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20110721
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Search Results 0 to 30 of about 31 (some duplicates have been removed)
it operates, or its effects on the ground. but frontline has spent months traveling through afghanistan, investigating how this secret campaign is conducted, what it's doing to the taliban and al qaeda, and whether it can play a decisive part in ending the war. >> narrator: our journey begins in khost province, eastern afghanistan. this is where al qaeda trained some of the 9/11 hijackers. it's now the heartland of the haqqani network, a ruthless branch of the taliban insurgency responsible for some of the most vicious attacks of the war. over the past year, there's been a dramatic escalation of kill/capture missions here. we're with the soldiers of the 101st airborne division and their afghan counterparts. they've received intelligence that a wanted taliban leader is hiding out nearby. >> we're going after a mid-level insurgent here in the district. guy's name is gulab, this guy right here. he's an ied facilitator, kidnapper, just all-around bad guy. we're going to do an air assault on his compound. >> roger, we copy. ( helicopter blades whirring ) >> narrator: in khost and across the
" for egyptian revolution the movie. "2" for first female pilots in afghanistan or "3" for pit bull painter. the winning story airs next hour. >>> are they ready for some football? that's the question right now as nfl owners meet in atlanta to try to end a four-month lockout. a key vote could break the stalemate. our david mattingly is on the story. >> reporter: who gets how much of $9 billion in annual revenue? the numbers are so big, nfl fans in a tough economy had a tough time keeping score. >> 10% unemployment in the country, right? us poor folks scrapping and scraping to get by. come on. it's billionaires against millionaires, right? can you not meet in the middle somewhere? >> reporter: in march, with owners and players reportedly $800 million apart, the owners voted for lockout. even the president had something to say about it. >> my working assumption at a time when people are having to cut back, compromise and worry about making the mortgage and, you know, paying for their kids' college education is that the two parties should be able to work it out. >> reporter: the owners came to
the civil war in afghanistan. i do not understand why members of congress want to spend $10 billion a month in afghanistan when our people back home are struggling. i can assure you the american people do not understand it, either. in june, a poll was conducted by the pew research center where 56% of the american people polled said bring our troops home now. not later. mr. speaker, i brought back the picture of edy and stephanie. their father and lieutenant colonel palmer, died, and that continues to haunt me. and the way they died continues to haunt me. that's the reason i wanted to bring this picture down here again. they were given the task to train afghans to be policemen. the two were shot and murdered by one of the trainees. what really haunts me is the email sergeant baldwin sent to his wife the day before he was shot and killed. i quote the email, i don't trust them. i don't trust them. for anything. not for anything at all. why in the world do we continue to send our young men and women overseas to get theirselves blown up, shot, and murdered by people they are trying to train? the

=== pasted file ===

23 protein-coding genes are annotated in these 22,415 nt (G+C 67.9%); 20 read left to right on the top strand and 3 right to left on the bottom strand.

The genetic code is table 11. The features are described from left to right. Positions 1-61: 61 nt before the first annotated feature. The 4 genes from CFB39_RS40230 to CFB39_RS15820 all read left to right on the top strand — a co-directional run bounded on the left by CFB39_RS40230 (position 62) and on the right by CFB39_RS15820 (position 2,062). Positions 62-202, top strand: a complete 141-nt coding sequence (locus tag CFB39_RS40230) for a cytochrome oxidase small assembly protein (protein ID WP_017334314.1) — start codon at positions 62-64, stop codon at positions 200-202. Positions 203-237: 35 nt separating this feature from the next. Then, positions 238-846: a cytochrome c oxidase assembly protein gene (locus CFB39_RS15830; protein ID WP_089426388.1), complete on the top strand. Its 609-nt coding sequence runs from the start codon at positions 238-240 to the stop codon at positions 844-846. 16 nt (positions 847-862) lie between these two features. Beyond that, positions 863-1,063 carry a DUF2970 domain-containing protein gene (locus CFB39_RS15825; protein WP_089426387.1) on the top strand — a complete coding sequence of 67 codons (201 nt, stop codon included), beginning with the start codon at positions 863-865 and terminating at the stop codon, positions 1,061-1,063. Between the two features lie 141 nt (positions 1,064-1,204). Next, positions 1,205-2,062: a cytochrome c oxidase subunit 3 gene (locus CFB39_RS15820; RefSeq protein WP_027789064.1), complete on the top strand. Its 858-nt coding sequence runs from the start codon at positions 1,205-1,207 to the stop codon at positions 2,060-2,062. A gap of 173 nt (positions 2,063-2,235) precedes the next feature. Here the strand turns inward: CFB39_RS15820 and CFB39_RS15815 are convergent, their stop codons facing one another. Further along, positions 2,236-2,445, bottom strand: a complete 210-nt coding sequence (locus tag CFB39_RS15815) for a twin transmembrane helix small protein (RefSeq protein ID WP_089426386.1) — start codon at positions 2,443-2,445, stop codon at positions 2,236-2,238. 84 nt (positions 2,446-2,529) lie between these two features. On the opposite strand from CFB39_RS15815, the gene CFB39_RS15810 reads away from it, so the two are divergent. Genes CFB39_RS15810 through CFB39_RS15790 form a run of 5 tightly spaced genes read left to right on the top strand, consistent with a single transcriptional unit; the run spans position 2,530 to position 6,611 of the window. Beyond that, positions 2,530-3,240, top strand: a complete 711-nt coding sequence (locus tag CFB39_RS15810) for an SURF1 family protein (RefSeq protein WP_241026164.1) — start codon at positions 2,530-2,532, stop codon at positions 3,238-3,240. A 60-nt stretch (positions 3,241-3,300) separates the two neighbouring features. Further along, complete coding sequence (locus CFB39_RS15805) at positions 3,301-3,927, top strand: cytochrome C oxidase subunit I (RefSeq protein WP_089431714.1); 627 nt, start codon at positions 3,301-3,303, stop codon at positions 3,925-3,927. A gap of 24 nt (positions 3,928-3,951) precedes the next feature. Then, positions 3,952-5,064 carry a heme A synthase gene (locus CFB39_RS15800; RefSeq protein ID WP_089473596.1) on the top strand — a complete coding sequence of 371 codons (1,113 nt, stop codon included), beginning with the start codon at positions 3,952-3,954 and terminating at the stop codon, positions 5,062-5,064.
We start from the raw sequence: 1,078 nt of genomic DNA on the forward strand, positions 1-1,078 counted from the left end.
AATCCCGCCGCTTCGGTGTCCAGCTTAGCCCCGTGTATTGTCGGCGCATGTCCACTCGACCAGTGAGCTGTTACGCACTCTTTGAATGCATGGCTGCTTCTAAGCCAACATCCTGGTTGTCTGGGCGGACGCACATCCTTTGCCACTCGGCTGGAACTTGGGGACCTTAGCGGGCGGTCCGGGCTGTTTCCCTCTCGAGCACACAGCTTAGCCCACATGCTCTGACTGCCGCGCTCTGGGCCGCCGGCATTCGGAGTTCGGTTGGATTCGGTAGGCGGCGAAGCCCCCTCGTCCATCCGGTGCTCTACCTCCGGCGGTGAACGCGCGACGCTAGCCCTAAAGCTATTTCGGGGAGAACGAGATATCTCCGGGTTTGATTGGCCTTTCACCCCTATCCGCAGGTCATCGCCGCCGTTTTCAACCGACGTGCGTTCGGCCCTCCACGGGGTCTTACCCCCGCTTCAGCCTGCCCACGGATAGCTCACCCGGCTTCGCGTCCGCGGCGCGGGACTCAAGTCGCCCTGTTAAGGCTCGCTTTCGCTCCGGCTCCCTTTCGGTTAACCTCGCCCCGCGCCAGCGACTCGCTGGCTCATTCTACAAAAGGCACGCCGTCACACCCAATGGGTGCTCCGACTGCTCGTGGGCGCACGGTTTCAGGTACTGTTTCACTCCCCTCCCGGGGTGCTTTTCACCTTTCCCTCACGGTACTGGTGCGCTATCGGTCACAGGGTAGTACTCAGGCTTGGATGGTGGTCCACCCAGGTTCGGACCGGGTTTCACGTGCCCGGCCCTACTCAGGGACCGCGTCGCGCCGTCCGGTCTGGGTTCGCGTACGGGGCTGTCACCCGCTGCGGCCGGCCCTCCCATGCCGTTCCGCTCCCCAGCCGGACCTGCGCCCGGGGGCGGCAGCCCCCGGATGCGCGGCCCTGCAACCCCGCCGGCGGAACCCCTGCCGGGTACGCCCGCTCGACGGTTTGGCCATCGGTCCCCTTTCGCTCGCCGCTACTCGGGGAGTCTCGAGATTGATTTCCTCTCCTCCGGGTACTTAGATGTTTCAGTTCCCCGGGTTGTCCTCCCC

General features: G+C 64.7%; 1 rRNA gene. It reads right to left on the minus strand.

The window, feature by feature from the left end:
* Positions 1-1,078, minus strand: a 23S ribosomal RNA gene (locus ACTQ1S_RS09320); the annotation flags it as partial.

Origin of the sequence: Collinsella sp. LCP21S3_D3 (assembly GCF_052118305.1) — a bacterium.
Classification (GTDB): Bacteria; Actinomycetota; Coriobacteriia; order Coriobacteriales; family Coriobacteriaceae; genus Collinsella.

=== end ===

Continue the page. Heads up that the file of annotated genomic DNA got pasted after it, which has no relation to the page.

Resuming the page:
troops this week. by 2014, it's expected foreign troops will have left all of afghanistan or be in support roles. >>> yesterday's handover took place in helmand province. it's a taliban stronghold where more foreign troops have died than in any other province. cbs news correspondent mandy clark was there for the changing of the guard. >> reporter: helmand province has been the deadliest battleground in afghanistan. nearly half of all coalition deaths have happened here. president obama's surge focussed on turning that around. the proichbs's capital saw troop movement of a different kind with the official handover to afghan forces. one sign of how fragile this security situation is, the ceremony was not announced in advance. out of fear the taliban would strike. the new commander of coalition forces in afghanistan acknowledged the heavy price american and british troops paid for the progress made here. >> there are some voices that are raised to question whether this sacrifice has been worth it. those of white house wear this uniform have one answer. yes! >> reporter: it wa
very much. >>> you've heard about the billions of dollars the u.s. is spending in aid for afghanistan, but you probably didn't know this, as much as $10 million a day chris lawrence has more, coming up next. life count on yo. that's why we offer accident forgiveness, man: good job. where your price won't increase due to your first accident. we also offer a hassle-free lifetime repair guarantee, where the repairs made on your car are guaranteed for life or they're on us. these are just two of the valuable features you can expect from liberty mutual. plus, when you insure both your home and car with us, it could save you time and money. at liberty mutual, we help you move on with your life. so get the insurance responsible drivers like you deserve. looks really good. call us at... or visit your local liberty mutual office, where an agent can help you find the policy that's right for you. liberty mutual insurance. responsibility. what's your policy? >>> with all corruption we hear in afghanistan, there's no big shock that some of the billions isn't going where intended, but now we're hea